Everglades National Park
We got up reasonably early today, jumped in the car, and headed out along the SR-41 to the Shark Valley Visitor Center at the northern end of the Everglades National Park.
Despite the name, there were no sharks there – the name for the area comes from the “Shark River Slough”, part of the Everglades where water flows along the world’s widest river – 60 miles wide and 120 miles long (and 6-18 inches deep), at a rate of around 100 feet per day. Very slow. Eventually the water flows out to the Gulf of Mexico, some of which flows along the “Shark River”, which is a known breeding ground for sharks (hence the name). The Shark Valley Visitor Center is where the National Park has set up a series of board walks for self guided tours of the Everglades environment, plus a 2 hour wildlife viewing tram-tour through sawgrass prairie.
We got there in time for the 11am tram tour and enjoyed the guided tour of the natural wonder of the Everglades. We figured we might see a couple of alligators, but after the first 50 or so sightings, it was obvious there were plenty to go around ! It was kind of like Quokkas on Rottnest Island in Western Australia – we thought we might be lucky to see one or two, but ended up seeing hundreds of them.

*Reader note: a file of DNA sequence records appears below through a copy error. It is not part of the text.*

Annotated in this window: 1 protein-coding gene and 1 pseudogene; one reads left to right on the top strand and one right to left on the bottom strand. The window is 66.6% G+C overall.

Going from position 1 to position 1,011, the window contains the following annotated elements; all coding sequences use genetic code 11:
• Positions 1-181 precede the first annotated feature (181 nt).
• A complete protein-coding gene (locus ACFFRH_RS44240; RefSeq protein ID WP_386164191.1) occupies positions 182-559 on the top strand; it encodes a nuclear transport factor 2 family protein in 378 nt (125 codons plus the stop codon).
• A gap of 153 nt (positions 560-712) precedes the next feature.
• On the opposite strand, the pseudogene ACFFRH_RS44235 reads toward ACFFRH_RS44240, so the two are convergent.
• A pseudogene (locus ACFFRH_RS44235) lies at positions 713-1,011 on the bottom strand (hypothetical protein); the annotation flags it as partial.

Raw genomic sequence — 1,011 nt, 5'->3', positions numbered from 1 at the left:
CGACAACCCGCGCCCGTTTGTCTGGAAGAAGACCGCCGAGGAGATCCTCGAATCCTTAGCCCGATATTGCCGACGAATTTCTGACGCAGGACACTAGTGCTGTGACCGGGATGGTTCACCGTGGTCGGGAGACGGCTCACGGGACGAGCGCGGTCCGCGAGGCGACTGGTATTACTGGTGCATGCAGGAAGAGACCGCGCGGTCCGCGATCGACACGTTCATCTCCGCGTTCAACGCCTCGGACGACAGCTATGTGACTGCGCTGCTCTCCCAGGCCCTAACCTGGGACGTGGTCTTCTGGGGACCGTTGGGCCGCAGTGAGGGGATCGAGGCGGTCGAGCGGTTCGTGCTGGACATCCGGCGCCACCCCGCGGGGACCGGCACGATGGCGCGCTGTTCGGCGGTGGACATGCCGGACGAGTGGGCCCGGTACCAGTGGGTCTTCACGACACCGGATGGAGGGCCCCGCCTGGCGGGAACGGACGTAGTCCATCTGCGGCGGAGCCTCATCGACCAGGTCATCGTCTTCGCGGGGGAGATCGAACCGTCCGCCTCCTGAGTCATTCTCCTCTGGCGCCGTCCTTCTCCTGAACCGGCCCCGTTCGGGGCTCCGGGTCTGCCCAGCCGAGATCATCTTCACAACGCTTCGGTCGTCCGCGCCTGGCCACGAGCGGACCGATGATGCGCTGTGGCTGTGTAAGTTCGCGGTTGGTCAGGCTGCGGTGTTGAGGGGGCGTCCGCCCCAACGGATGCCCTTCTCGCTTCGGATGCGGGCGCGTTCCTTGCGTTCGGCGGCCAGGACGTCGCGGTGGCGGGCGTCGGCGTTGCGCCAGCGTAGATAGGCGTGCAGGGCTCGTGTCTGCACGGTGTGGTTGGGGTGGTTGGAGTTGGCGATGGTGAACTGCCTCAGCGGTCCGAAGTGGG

The ‘gators were all pretty small – the largest we saw would have been less than 10 feet long – certainly not as imposing as the salt-water crocodiles we get back in Australia, and no where near as aggressive either – the alligators are generally very docile, and about the only time you would get attacked by one is if you got between a mother and her babies, and then it would only be a defensive measure.
The birdlife was the highlight of the tour, dozens of different species, and flocks of hundreds of birds enjoying the wetlands – a birdwatchers paradise (most of the people on the tour seemed to have either binoculars or spotting scopes – they were well prepared !). We also saw some very young baby alligators on the side of the road, being very carefully watched by their mother – very cute.
After the tour, we drove back around to the southern end of the national park to the Flamingo Visitor Center, at the southern tip of Florida. We enjoyed the peaceful waters of Florida Bay, and even got to see a manatee with a baby frolicking around the marina there – our first wild sighting of the endangered manatee !
We eventually headed back home just before sundown, getting back around 7:30pm.